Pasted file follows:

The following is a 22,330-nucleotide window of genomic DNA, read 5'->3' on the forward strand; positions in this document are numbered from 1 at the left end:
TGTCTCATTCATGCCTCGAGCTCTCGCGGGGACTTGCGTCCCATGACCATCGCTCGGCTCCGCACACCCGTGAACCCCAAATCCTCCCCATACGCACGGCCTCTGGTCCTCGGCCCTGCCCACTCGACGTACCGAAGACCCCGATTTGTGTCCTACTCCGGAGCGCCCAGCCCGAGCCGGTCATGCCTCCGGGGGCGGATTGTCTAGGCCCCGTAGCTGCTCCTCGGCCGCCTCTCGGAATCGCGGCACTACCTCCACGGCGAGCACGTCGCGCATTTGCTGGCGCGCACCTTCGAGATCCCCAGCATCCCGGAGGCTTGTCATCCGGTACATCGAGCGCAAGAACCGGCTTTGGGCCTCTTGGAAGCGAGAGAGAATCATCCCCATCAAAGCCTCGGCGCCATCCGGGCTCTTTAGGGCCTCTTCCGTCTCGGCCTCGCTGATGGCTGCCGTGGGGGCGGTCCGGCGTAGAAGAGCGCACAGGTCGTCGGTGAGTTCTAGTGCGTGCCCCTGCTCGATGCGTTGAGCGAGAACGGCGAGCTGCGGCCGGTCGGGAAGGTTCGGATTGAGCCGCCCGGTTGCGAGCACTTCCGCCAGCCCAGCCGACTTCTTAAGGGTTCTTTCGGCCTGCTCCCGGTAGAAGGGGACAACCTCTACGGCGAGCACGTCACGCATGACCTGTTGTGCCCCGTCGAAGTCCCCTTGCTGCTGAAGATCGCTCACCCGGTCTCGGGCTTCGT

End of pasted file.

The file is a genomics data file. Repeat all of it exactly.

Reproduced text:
The following is a 22,330-nucleotide window of genomic DNA, read 5'->3' on the forward strand; positions in this document are numbered from 1 at the left end:
TGTCTCATTCATGCCTCGAGCTCTCGCGGGGACTTGCGTCCCATGACCATCGCTCGGCTCCGCACACCCGTGAACCCCAAATCCTCCCCATACGCACGGCCTCTGGTCCTCGGCCCTGCCCACTCGACGTACCGAAGACCCCGATTTGTGTCCTACTCCGGAGCGCCCAGCCCGAGCCGGTCATGCCTCCGGGGGCGGATTGTCTAGGCCCCGTAGCTGCTCCTCGGCCGCCTCTCGGAATCGCGGCACTACCTCCACGGCGAGCACGTCGCGCATTTGCTGGCGCGCACCTTCGAGATCCCCAGCATCCCGGAGGCTTGTCATCCGGTACATCGAGCGCAAGAACCGGCTTTGGGCCTCTTGGAAGCGAGAGAGAATCATCCCCATCAAAGCCTCGGCGCCATCCGGGCTCTTTAGGGCCTCTTCCGTCTCGGCCTCGCTGATGGCTGCCGTGGGGGCGGTCCGGCGTAGAAGAGCGCACAGGTCGTCGGTGAGTTCTAGTGCGTGCCCCTGCTCGATGCGTTGAGCGAGAACGGCGAGCTGCGGCCGGTCGGGAAGGTTCGGATTGAGCCGCCCGGTTGCGAGCACTTCCGCCAGCCCAGCCGACTTCTTAAGGGTTCTTTCGGCCTGCTCCCGGTAGAAGGGGACAACCTCTACGGCGAGCACGTCACGCATGACCTGTTGTGCCCCGTCGAAGTCCCCTTGCTGCTGAAGATCGCTCACCCGGTCTCGGGCTTCGT